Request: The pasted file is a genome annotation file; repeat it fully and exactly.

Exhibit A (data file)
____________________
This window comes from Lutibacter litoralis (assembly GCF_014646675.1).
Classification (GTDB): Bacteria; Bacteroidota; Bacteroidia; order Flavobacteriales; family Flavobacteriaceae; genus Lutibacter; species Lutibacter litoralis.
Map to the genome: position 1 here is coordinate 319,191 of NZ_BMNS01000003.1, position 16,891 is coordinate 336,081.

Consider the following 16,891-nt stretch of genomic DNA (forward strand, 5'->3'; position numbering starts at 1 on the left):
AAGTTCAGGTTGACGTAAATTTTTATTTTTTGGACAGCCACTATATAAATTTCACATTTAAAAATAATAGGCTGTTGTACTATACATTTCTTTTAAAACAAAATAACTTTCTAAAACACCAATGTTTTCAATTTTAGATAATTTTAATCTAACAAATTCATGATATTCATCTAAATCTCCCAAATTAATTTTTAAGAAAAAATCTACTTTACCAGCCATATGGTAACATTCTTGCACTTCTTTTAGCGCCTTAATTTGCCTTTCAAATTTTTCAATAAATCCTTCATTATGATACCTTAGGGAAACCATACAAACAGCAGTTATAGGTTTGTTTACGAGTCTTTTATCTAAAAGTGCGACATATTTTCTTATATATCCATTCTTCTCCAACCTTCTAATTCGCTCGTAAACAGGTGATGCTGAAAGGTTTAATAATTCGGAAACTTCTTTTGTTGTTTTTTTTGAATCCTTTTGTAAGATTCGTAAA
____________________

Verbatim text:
This window comes from Lutibacter litoralis (assembly GCF_014646675.1).
Classification (GTDB): Bacteria; Bacteroidota; Bacteroidia; order Flavobacteriales; family Flavobacteriaceae; genus Lutibacter; species Lutibacter litoralis.
Map to the genome: position 1 here is coordinate 319,191 of NZ_BMNS01000003.1, position 16,891 is coordinate 336,081.

Consider the following 16,891-nt stretch of genomic DNA (forward strand, 5'->3'; position numbering starts at 1 on the left):
AAGTTCAGGTTGACGTAAATTTTTATTTTTTGGACAGCCACTATATAAATTTCACATTTAAAAATAATAGGCTGTTGTACTATACATTTCTTTTAAAACAAAATAACTTTCTAAAACACCAATGTTTTCAATTTTAGATAATTTTAATCTAACAAATTCATGATATTCATCTAAATCTCCCAAATTAATTTTTAAGAAAAAATCTACTTTACCAGCCATATGGTAACATTCTTGCACTTCTTTTAGCGCCTTAATTTGCCTTTCAAATTTTTCAATAAATCCTTCATTATGATACCTTAGGGAAACCATACAAACAGCAGTTATAGGTTTGTTTACGAGTCTTTTATCTAAAAGTGCGACATATTTTCTTATATATCCATTCTTCTCCAACCTTCTAATTCGCTCGTAAACAGGTGATGCTGAAAGGTTTAATAATTCGGAAACTTCTTTTGTTGTTTTTTTTGAATCCTTTTGTAAGATTCGTAAA